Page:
Intermittent Fasting: A Schedule, Not a Diet, for Health and Energy

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Written by Timothy Pfaff

Most science-based eating plans focus exclusively on foods, that is, which foods to eat. The specialists promoting intermittent fasting look as much at when as at what.

Intermittent Fasting: A Schedule, Not a Diet, for Health and Energy

People with the faintest notion that losing some weight might be a good idea, after all of the year’s holidays, are unlikely to cotton to any diet that has “fasting” in its name. But if you’ve read even this far, you likely want to know if this diet allows chocolate and how much. We’ll tell you at the end.

But fear not, this is less about what to eat than when. What’s cool about it is that it’s sufficiently scientific and targeted at the sectors of humanity that have left the caves for good.

We do not look down our snouts at our paleo friends and comrades, but like most eating make-overs, its scheme is largely tacit about timing. Our paleo forbears likely saw the right time to eat as just after clubbing a wildebeest, which does not suggest a breakfast event.

But breakfast is where it’s at with intermittent fasting, or, rather, where it starts. The old nostrum that breakfast is the most important meal of the day has covered a host of sins. And it conveniently leaves out that millions of slim-figured Japanese people think that a nice bowl of glistening fish eyes is a great way to start the day.

What is intermittent fasting?

It will register as either relief or alarm that intermittent fasting isn’t one specific thing. Yet again, you get to play grown-up in operating your body. But you have to concede from the get-go that its acronym, IF, has it all over the competition.

IF refers to any schedule of eating that intersperses times of fasting with times of eating during a specified period. It’s an eating timetable not an eating plan.

One of its forms, 5-2, a variant of alternate-day fasting, had its 15 minutes of fame as the “Hollywood Diet.” But here we’re not considering any schedule that involves whole-day fasting.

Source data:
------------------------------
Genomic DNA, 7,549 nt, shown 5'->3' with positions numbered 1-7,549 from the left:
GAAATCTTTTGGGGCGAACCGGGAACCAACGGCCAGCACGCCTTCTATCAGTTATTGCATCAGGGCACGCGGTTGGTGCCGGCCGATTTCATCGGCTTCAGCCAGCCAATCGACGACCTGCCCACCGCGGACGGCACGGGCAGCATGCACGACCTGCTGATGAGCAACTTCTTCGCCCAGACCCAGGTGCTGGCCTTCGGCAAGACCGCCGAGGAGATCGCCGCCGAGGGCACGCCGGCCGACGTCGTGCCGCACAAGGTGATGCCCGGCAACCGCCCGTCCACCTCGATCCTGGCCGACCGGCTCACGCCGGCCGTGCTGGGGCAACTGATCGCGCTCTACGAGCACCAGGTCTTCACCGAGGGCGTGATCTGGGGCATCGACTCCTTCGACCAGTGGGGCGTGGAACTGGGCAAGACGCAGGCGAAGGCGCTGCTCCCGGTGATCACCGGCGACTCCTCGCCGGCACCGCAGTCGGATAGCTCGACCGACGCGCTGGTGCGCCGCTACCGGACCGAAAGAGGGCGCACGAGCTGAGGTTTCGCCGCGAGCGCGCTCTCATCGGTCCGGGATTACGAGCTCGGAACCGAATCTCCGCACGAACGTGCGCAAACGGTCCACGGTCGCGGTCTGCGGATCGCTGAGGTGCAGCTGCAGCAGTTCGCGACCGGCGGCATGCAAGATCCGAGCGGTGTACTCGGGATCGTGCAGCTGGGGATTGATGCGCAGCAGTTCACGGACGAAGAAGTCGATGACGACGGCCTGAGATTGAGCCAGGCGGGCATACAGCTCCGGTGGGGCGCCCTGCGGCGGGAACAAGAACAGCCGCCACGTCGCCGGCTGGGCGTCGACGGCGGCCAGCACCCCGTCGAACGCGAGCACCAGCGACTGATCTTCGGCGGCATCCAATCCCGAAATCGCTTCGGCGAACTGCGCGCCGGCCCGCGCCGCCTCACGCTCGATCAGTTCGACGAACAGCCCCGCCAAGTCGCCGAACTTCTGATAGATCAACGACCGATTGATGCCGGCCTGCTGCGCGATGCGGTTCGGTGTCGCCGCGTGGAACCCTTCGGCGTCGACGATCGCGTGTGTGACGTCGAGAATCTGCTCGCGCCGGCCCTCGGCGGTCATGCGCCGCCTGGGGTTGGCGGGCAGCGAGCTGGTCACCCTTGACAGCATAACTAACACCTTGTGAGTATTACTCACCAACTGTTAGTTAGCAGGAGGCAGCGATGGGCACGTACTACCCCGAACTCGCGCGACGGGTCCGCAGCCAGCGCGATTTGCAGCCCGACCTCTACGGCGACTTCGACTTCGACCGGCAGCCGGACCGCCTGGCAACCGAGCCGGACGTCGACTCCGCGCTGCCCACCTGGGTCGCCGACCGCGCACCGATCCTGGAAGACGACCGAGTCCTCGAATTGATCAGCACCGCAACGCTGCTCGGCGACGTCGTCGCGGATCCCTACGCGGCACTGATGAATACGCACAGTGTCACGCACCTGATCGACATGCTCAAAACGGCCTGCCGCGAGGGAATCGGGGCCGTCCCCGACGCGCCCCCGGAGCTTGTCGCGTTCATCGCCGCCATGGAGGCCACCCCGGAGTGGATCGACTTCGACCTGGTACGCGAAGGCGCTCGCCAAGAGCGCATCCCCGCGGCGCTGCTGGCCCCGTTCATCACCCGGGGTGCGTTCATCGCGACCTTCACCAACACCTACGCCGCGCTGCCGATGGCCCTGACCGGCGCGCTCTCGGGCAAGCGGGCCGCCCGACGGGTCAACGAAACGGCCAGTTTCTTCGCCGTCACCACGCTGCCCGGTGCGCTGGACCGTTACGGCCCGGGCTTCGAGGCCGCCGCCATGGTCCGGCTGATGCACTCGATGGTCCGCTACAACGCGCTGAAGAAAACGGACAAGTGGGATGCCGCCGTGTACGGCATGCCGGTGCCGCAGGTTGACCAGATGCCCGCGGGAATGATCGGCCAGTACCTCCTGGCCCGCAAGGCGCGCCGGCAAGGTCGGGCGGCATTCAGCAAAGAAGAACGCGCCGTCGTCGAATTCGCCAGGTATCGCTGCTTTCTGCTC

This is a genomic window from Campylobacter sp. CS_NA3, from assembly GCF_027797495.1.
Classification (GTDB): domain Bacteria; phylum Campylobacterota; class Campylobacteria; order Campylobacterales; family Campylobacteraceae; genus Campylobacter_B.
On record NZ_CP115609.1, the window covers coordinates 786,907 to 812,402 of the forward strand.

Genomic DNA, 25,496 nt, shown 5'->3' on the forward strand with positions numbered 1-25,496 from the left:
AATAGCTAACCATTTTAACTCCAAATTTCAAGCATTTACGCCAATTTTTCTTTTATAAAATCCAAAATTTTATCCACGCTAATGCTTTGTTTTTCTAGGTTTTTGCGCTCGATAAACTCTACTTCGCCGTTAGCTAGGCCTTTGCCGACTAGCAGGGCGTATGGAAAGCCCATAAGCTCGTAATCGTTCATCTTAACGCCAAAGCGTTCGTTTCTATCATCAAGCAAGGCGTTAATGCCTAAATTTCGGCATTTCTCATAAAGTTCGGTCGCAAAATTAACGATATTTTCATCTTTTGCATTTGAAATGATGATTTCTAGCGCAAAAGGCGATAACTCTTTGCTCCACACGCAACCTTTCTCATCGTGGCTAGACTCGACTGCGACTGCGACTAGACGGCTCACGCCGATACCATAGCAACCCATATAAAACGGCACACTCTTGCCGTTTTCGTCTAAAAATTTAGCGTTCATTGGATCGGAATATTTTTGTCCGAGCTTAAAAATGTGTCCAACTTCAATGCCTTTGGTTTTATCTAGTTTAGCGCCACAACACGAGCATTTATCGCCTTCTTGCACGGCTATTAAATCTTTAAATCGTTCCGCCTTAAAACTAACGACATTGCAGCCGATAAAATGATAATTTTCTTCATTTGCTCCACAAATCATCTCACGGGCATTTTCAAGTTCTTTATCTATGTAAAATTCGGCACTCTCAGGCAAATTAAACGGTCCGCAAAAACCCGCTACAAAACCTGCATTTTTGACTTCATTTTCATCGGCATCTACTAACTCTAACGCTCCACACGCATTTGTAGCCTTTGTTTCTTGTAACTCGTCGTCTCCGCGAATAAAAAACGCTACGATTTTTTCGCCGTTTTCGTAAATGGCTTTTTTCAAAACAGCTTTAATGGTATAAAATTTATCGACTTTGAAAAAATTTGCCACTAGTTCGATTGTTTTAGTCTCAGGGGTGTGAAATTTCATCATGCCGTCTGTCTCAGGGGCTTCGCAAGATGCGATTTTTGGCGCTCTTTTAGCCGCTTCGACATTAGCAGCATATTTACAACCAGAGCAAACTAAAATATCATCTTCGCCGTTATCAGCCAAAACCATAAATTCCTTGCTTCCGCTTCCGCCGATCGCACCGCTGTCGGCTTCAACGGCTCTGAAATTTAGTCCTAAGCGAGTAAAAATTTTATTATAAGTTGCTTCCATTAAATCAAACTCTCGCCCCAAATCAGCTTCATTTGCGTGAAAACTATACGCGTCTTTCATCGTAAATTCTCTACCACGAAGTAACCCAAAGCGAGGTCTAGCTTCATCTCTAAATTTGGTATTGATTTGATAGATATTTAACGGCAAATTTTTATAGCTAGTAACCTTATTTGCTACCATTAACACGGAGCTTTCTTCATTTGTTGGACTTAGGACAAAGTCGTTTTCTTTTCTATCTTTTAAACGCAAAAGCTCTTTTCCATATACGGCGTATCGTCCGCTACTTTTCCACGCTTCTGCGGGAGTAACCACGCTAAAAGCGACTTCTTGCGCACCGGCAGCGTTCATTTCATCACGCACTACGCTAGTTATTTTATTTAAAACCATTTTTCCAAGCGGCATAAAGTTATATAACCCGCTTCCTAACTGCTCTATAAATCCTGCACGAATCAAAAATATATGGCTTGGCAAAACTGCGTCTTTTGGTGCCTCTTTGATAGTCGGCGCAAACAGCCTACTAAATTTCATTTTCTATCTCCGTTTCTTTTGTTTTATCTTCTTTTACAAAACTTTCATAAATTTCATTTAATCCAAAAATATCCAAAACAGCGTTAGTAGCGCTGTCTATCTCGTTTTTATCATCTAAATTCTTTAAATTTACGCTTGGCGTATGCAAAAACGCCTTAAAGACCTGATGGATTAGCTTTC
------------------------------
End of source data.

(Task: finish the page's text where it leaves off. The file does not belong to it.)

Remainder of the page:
We acknowledge going in that fasts of many kinds offer value, but what we’re talking about here is called time-restricted feeding (TRF), but you don’t need to learn the acronym, because we’re not going to use again it because a) it’s the only thing we’re talking about, and b) it sounds god-awful.

It's backed up by studies, but not so much with babies, children, pregnant women, the elderly, and the underweight, all of whom, for obvious reasons, it might harm. Anyone contemplating IF should consult with a doctor, ideally your doctor, before proceeding. As usual, there are variables galore.

A study cited in Wikipedia says “Intermittent fasting has been found in healthy and obese adults to reduce basal insulintriglycerides, and blood glucose in fasting periods shorter than 24 hours.”[18] Also: "Reductions in weight, improvements in cardiovascular and metabolic variables, such as fat mass, LDL cholesteroltriglycerides, and C-reactive protein in non-obese individuals have been recorded.”

IF usually lead to weight loss, though it’s generally believed that calorie restriction is the best strategy if that is the only goal. That said, the bulk, so to speak, of people who have turned to IF have done so for weight loss and achieved it. Eating at pre-determined periods seems to lead to the intake of fewer calories.

In more detail

Let’s start with the tough stuff: intake during periods of fasting. No one seriously suggests “nothing.” Suggestions range from water, black tea and coffee, and calorie-free drinks, the last a sticky wicket because of the artificial sweeteners usually involved. An infusion of sticks of real cinnamon in hot water would qualify as well and offers strong taste rather than strong aftertaste.

Some plans allow for “modified fasting, which would allow for limited calorie foods and drinks between eating periods, but we’re not talking about those, either.

What we’re specifically discussing here is commonly called the “16-8 method,” or Martin Berkhan’s “Leangains” protocol. There is a concise statement at leangains.com: The fasted phase “should last through the night and during the morning hours. Ideally the fast should then be broken at noon or shortly thereafter if you arise at 6-7 AM like most people. Afternoons and evenings are usually spent in the fed state.”

James Clear puts it at its simplest in “The Beginner’s Guide to Intermittent Fasting”: “I have been intermittent fasting for over one year. I skip breakfast each day and eat two meals, the first around 1pm and the second around 8pm. Then, I fast for 16 hours until I start eating again the next day at 1pm.”